1031 Exchange Rules For Real Estate Investors

1031 Exchange Rules For Real Estate Investors

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Taxes are one of those things that the majority of people, including investors, just accept and pay. However, there are many deductions and tax credits that can help investors keep more of their hard earned profit in their pockets. If you are investing or thinking of investing in real estate, the 1031 Exchange Rule is something you need to know about.

When a piece of property is sold for a profit, the seller is typically required to pay capital gains tax on the amount that you sold the property for that was over the price you purchase it for. However, by using the 1031 Exchange Rules you can avoid capital gains tax if you are investing that money directly into purchasing another investment property.

There are several requirements to using this tax advantage and you will want to make sure you carefully adhere to each one:

  1. Investment Properties

This only works if both the property you have sold and the property you are purchasing are investment properties. You cannot take advantage of avoiding capital gains if either one of the houses is your residential property. However, it doesn’t matter if you flipped it or rented it, as long as it was an investment property.

  1. You Must Be Trading Up

You can only use the 1031 Exchange if the new property that you are purchasing is worth as much or more than the property that you sold. If you are going to be paying less for the new property, you will be required to pay the tax on your profit. However, if you are purchasing a house that is equal to or more than the previous property, you still qualify.

How Do the 1031 Exchange Rules Work?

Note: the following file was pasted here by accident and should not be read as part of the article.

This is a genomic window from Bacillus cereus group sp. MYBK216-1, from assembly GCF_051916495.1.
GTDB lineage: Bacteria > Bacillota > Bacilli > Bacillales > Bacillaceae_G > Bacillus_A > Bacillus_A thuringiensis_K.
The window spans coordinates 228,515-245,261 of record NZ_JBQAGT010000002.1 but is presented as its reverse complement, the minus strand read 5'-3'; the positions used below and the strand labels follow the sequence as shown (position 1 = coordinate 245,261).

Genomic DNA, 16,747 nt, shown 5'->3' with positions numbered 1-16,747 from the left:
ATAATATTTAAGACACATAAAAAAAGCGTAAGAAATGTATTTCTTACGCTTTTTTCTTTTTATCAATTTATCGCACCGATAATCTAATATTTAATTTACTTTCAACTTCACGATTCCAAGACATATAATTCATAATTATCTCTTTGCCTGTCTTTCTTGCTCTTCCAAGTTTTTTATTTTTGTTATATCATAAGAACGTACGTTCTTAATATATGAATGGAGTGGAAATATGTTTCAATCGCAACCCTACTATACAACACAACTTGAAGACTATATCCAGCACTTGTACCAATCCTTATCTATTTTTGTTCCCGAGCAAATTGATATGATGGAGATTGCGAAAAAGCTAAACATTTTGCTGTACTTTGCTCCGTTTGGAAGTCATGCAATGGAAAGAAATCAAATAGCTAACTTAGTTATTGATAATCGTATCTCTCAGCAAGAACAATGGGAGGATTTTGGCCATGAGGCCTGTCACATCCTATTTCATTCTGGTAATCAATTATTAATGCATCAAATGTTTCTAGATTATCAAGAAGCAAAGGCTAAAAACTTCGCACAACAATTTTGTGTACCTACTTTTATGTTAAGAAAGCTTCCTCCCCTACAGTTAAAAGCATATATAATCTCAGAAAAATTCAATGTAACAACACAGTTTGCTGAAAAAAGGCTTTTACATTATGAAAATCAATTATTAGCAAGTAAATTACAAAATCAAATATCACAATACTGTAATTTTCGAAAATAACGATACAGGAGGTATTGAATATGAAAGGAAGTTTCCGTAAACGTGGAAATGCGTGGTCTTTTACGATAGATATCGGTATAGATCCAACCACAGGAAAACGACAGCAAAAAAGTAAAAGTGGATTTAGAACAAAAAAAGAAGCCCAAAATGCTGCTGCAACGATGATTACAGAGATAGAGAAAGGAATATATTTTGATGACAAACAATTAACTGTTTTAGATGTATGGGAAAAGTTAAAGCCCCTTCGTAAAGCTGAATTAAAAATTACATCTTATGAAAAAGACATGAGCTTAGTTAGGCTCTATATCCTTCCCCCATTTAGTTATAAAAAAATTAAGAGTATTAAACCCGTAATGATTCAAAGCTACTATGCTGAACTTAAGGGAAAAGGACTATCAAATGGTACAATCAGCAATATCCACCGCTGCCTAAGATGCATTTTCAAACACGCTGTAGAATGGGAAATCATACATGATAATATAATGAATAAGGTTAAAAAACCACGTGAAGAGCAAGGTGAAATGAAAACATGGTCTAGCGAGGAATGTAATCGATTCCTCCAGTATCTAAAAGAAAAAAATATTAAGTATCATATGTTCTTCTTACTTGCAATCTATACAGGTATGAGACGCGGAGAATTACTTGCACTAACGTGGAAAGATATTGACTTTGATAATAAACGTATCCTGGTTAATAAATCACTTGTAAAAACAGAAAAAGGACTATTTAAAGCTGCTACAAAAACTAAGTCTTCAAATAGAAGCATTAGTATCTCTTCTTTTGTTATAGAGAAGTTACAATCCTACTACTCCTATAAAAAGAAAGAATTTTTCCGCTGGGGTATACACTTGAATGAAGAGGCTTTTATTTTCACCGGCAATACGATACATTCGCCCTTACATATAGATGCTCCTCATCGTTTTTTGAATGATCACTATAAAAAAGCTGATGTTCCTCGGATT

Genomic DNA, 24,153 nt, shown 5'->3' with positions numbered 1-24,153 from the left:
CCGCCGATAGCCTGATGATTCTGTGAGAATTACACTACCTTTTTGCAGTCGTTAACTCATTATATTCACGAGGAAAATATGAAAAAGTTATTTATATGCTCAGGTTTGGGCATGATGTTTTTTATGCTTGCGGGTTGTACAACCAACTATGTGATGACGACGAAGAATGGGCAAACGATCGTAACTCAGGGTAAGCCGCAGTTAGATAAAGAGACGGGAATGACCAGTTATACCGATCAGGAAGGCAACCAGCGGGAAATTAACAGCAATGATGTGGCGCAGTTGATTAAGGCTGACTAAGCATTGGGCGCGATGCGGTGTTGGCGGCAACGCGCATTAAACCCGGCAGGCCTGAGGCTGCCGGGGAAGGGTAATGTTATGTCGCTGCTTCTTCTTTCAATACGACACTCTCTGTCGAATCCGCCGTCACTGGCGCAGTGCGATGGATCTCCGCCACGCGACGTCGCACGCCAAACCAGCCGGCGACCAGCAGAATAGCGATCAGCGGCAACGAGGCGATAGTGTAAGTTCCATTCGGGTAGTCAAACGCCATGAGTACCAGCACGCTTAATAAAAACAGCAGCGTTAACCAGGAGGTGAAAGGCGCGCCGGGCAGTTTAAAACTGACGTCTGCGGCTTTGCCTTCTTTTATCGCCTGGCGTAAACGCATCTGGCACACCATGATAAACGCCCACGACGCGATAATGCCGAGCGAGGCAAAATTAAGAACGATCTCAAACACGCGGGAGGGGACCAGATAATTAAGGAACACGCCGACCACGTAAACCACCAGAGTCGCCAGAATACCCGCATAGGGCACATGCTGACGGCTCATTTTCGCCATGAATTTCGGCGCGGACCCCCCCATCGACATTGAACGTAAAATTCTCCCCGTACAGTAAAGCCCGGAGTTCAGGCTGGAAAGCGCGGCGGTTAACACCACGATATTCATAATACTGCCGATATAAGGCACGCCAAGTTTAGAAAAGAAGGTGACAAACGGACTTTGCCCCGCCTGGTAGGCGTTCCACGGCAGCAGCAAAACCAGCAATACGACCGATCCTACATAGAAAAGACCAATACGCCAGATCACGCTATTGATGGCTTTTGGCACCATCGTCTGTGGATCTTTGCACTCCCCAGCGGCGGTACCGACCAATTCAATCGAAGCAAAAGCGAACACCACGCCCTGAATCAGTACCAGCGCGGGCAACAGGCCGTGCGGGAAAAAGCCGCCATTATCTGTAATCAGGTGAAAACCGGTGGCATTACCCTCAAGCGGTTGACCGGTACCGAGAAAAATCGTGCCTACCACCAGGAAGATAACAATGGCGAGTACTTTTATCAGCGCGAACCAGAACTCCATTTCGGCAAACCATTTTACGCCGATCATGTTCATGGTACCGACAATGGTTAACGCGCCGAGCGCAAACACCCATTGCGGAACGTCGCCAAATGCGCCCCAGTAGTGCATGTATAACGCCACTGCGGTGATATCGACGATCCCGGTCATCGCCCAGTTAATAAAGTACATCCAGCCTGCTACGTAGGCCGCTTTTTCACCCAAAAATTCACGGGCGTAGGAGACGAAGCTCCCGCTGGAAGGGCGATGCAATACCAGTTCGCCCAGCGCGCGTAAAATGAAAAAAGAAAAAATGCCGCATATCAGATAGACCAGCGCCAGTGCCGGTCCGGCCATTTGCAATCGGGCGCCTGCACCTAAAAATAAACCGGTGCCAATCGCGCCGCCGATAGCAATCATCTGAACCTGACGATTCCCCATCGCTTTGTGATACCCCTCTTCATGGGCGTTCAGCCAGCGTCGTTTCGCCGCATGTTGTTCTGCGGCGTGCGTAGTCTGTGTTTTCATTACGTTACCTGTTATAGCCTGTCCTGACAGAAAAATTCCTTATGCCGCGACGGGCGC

If you are planning on taking advantage of the 1031 Exchange Rules there are some important things you to need to know and follow. When your property sells the proceeds from the sale will need to be held in a third party escrow account until they are transferred over through purchasing the next property. You also need to be prepared to act fast because you will only have 45 days to purchase your next investment. This can be a tough guideline to follow, so there are a few considerations to help you out.

 Three-Property Rule – You can have three properties that you are looking at investing in, as long as you purchase one. Having multiple properties in the works can keep the process moving along if one of the properties ends up falling through.

200% Rule – This one gets a little trickier. You can identify an unlimited amount of potential properties to purchase as long as their fair market value does not exceed 200% of the property that you sold. For example, if you sold a house for $250,000 then the properties that you are looking at cannot exceed $500,000.

95% Rule – What if you want to consider investing in more properties than the 200% rule allows? That is not a problem as long as you follow the 95% rule. You can identify any number of potential properties to purchase, no matter the fair market value, as long as you end up purchasing 95% of them.

While these rules may seem very stringent and might not make sense to you, it is important as an investor that they be followed if you are using the 1031 Exchange Rules. If you avoid paying capital gains by going this route and then don’t stick to all of the rules and guidelines, you risk receiving a tax bill from the IRS. If you have any questions on how to take advantage of it, speak with a certified tax professional.

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